I recently watched Metropolitan for perhaps the dozenth time, and continue to believe it is a small gem of a movie.

After reading most of the reviews I feel I must give fair warning: if you resent the Ivy League, or New Yorkers, or Old Money, or well-educated preppies who have impressive working vocabularies, then this probably isn't the movie for you. For the rest of you, especially if you wish you'd grown up in Manhattan, or wish you had a trust fund, or wish you'd made it to an Ivy, then this is a charming comedy with a heart. In other words, it helps if you are one of the 'social climbers' that one of the characters memorably dismisses.

Tom Townsend, a kid born rich but reduced to the (relative) poverty of Manhattan's West Side by his parent's unfriendly divorce, attends a débutante ball while on Xmas break from college (he's a Princeton freshman, I believe, though it isn't made explicitly clear in the film). He's alone, but is nice-looking and well-spoken, and falls into a fashionable group that stylizes itself the Sally Fowler Rat Pack. The film follows Tom's introduction to, and immersion in, that year's deb season--there's an escort shortage, and Audrey Rouget, a core member of the SFRP, takes a liking to Tom, so he's invited to a series of parties as Audrey's escort.

The plot is minimalistic. Audrey like Tom, but he sees her as a friend, and is still hung-up on his ex, Serena. Nick, nicely played by Chris Eigeman, is a snobbish but very amusing fellow and takes Tom under his wing. Charlie, an old friend of Nick's, has a crush on Audrey and therefore resents Tom. Serena manipulates Tom into taking her home from a party--thereby abandoning Audrey at the party, but she forgives him, although her girlfriends do not. Audrey is again humiliated during a 'truth game', where Tom admits he's still fixated on Serena. A villain is introduced in the form of Rick Von Slonnaker, who Nick despises and defames. Tom realizes that he has affections for Audrey after all, but she has run off to Von Slonnaker's place. Fearing the worst, Tom convinces Charlie that Audrey is in moral peril, and the two proceed to rescue Audrey from Von Slonnaker's estate in the Hamptons. Audrey and Tom are reconciled, and speak of meeting up in France, where Audrey is a student.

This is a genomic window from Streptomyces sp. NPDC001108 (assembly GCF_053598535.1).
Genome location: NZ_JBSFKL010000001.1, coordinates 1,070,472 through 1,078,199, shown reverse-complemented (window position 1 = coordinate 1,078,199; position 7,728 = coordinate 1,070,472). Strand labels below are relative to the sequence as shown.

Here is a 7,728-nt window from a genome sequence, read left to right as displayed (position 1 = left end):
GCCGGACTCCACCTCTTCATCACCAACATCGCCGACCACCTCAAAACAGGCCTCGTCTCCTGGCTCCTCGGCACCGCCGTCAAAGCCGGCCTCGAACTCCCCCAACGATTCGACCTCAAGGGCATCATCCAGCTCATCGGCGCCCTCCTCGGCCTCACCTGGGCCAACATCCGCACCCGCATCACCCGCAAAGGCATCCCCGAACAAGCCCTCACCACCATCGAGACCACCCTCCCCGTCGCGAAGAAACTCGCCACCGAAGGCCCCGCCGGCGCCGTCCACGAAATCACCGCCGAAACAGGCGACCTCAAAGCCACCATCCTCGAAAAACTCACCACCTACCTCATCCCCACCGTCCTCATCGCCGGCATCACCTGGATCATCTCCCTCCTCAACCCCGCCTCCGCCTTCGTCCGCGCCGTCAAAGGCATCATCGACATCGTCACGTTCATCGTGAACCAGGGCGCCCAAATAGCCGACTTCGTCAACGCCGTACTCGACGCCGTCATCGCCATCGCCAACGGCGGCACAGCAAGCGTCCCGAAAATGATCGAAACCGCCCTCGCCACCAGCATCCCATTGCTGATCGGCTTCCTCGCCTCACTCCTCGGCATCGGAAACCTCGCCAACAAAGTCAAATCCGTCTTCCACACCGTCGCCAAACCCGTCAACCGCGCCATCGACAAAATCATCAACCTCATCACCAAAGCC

These events aren't really the point of the film. What it is really about is smart young people speaking to each other in complete sentences. The dialogue isn't particularly realistic, but it is quite witty, and is filled with allusions to Jane Austen, Lionel Trilling, Averill Harriman, Bunuel, Prep Schools like Farmington (aka Miss Potter's School), the Plaza Hotel, regattas, the Cha-Cha, and the fate of the UHB (Urban Haute Bourgeoisie--a more precise term than 'preppie' that one of the characters coin and is used frequent thereafter). Is all of this a bit precious, a little fey, at times pretentious? Yes. But these characters are portrayed with sympathy and affection--these are not the cardboard villain rich kids that are so routinely seen. Yes, they are privileged (though Tom less so), but they are still YOUNG, and still trying to figure out the world and their place in it.

I recommend the film heartily to anyone who enjoys witty language and would like to spend some time as a fly on the wall at Upper East Side after-parties.

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A fine conservative rebuttal to contemporary social mores

Author: francis-p-connolly from United States
10 May 2011

*** This review may contain spoilers ***

This review will be a brief rebuttal to those which said nothing happens in this movie (spoiler alert).

What happens is only the most important thing that could happen: the protagonist is transformed for the better. With the wisdom of Nick Smith to enlighten, the modern superficiality of Serena and Rick Von Slonecker to grate, and the friendship and charm of the UHB and its standards, he turns into a gentleman.